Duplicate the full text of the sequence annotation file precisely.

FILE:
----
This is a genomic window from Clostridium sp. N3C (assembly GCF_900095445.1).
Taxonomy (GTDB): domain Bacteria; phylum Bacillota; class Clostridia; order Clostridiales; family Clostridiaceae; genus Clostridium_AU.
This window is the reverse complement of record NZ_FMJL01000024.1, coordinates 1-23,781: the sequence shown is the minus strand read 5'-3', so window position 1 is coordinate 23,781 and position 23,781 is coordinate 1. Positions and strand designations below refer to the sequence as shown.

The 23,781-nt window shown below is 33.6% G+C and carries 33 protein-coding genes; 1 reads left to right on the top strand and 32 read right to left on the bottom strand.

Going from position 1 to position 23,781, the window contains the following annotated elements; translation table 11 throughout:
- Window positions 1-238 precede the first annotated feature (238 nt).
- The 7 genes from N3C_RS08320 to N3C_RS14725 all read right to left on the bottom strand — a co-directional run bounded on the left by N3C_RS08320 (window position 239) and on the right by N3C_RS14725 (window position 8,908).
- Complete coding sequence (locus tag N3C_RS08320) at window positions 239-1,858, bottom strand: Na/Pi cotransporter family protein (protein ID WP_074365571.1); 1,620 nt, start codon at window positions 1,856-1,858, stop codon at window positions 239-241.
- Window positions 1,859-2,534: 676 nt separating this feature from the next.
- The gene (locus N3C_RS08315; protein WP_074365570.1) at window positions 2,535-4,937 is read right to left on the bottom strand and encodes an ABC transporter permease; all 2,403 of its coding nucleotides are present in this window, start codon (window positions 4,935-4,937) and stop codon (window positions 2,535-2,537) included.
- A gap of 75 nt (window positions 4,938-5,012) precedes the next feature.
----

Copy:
This is a genomic window from Clostridium sp. N3C (assembly GCF_900095445.1).
Taxonomy (GTDB): domain Bacteria; phylum Bacillota; class Clostridia; order Clostridiales; family Clostridiaceae; genus Clostridium_AU.
This window is the reverse complement of record NZ_FMJL01000024.1, coordinates 1-23,781: the sequence shown is the minus strand read 5'-3', so window position 1 is coordinate 23,781 and position 23,781 is coordinate 1. Positions and strand designations below refer to the sequence as shown.

The 23,781-nt window shown below is 33.6% G+C and carries 33 protein-coding genes; 1 reads left to right on the top strand and 32 read right to left on the bottom strand.

Going from position 1 to position 23,781, the window contains the following annotated elements; translation table 11 throughout:
- Window positions 1-238 precede the first annotated feature (238 nt).
- The 7 genes from N3C_RS08320 to N3C_RS14725 all read right to left on the bottom strand — a co-directional run bounded on the left by N3C_RS08320 (window position 239) and on the right by N3C_RS14725 (window position 8,908).
- Complete coding sequence (locus tag N3C_RS08320) at window positions 239-1,858, bottom strand: Na/Pi cotransporter family protein (protein ID WP_074365571.1); 1,620 nt, start codon at window positions 1,856-1,858, stop codon at window positions 239-241.
- Window positions 1,859-2,534: 676 nt separating this feature from the next.
- The gene (locus N3C_RS08315; protein WP_074365570.1) at window positions 2,535-4,937 is read right to left on the bottom strand and encodes an ABC transporter permease; all 2,403 of its coding nucleotides are present in this window, start codon (window positions 4,935-4,937) and stop codon (window positions 2,535-2,537) included.
- A gap of 75 nt (window positions 4,938-5,012) precedes the next feature.